Report: More possible NCAA transgressions arise in Miami case
A couple months after we learned that its primary investigator was fired from the case last May for hiring Nevin Shapiro's attorney to help build a case against the school, new information suggests that the investigator's replacement has been doing the same thing
It looks like the NCAA just can't keep its nose clean in the ongoing Miami sanctions investigation.
A couple of months after we learned that its primary investigator was fired from the case last May for hiring Nevin Shapiro's attorney to help build a case against the school, new information suggests that the investigator's replacement has been doing the exact same thing, according to a report Wednesday from the Miami Herald:
Among the new details in the case: Stephanie Hannah, an NCAA director of enforcement who took over the UM case late last May from fired Ameen Najjar, continued Najjar’s policy of working with Shapiro’s attorney, Maria Elena Perez, to try to build a case against UM.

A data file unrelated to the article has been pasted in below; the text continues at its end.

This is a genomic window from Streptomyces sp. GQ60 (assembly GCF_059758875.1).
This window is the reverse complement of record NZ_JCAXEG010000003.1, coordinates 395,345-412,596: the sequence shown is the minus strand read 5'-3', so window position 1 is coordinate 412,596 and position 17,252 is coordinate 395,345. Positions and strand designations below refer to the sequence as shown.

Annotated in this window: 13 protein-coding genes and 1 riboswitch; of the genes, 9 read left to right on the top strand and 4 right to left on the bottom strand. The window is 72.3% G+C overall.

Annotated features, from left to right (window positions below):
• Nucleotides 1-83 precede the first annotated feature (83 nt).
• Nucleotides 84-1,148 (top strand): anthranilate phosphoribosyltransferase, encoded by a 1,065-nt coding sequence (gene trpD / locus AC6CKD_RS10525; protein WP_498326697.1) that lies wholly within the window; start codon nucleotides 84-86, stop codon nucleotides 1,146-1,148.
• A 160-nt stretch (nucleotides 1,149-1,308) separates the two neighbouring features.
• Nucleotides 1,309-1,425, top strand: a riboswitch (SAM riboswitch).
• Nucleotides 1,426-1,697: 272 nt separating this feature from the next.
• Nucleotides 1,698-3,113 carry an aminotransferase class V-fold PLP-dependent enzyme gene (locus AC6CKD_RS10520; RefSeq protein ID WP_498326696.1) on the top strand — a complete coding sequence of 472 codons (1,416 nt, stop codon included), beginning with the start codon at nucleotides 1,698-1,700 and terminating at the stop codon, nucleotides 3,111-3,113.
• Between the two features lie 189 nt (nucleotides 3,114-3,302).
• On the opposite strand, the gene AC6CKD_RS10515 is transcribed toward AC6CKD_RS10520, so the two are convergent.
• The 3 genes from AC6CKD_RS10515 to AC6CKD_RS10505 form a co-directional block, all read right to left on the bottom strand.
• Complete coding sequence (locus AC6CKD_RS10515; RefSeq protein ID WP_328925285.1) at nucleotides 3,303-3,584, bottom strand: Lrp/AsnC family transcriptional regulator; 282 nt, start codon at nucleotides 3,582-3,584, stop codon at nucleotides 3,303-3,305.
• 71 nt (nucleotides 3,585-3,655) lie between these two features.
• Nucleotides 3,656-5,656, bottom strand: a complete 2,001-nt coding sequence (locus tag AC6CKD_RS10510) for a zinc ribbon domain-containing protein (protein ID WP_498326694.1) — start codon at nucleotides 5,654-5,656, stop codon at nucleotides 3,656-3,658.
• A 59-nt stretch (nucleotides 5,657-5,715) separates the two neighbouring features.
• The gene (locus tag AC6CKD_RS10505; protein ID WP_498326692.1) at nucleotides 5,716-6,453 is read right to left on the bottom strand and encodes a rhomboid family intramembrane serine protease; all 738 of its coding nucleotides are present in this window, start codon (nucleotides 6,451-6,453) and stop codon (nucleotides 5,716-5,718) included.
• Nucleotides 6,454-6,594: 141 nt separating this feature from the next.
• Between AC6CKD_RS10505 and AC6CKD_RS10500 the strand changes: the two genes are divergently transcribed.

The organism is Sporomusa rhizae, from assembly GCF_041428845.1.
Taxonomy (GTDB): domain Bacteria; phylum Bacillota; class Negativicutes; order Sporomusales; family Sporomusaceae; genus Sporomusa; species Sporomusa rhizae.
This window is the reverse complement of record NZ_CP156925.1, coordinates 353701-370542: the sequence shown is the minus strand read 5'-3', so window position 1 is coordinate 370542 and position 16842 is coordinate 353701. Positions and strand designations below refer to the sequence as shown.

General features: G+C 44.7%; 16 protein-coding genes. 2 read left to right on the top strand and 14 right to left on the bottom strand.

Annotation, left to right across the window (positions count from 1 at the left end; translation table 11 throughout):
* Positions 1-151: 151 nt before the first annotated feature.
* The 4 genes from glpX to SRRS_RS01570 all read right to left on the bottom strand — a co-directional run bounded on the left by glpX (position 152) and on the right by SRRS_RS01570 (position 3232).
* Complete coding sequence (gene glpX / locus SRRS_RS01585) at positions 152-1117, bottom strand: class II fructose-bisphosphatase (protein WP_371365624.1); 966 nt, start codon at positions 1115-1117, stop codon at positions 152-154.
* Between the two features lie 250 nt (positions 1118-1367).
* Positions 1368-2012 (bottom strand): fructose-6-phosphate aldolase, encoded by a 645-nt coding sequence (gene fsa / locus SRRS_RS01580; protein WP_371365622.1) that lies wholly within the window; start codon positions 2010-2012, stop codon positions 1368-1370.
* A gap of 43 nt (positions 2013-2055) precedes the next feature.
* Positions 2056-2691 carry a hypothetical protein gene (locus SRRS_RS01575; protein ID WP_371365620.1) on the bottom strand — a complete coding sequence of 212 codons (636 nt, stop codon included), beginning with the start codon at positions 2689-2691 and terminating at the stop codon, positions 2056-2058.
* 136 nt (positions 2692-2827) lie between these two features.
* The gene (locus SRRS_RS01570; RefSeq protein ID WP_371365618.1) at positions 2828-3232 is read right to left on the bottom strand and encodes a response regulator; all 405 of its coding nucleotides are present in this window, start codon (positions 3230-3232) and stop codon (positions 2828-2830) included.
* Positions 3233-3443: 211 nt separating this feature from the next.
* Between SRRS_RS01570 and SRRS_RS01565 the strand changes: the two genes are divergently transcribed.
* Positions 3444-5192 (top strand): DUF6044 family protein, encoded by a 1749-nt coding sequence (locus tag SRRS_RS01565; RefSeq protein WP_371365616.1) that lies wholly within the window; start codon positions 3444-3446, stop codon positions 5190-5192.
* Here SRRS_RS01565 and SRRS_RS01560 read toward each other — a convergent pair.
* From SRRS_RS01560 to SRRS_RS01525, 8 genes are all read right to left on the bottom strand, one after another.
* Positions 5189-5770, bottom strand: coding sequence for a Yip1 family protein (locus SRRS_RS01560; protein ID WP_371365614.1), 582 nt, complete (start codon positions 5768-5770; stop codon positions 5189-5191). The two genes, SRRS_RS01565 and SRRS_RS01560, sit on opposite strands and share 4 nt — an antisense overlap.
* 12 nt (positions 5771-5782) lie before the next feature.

This juicy detail just happened to be omitted from the NCAA's report on its improper handling of the case.
But that's not the only new issue to pop up regarding the matter. Miami is now alleging that the NCAA investigators...
...lied to interview subjects by claiming that other people interviewed made comments they never made, in order to trick the subjects into revealing incriminating information they otherwise might not, according to multiple officials familiar with the NCAA’s case against UM and former coaches.
Miami will include both new revelations in its motion to dismiss the case that will be submitted to the NCAA on Friday.
The Herald report goes into more detail on the case, but it's pretty clear at this point that the NCAA may be an organization that is either unable, or unwilling, to police itself.
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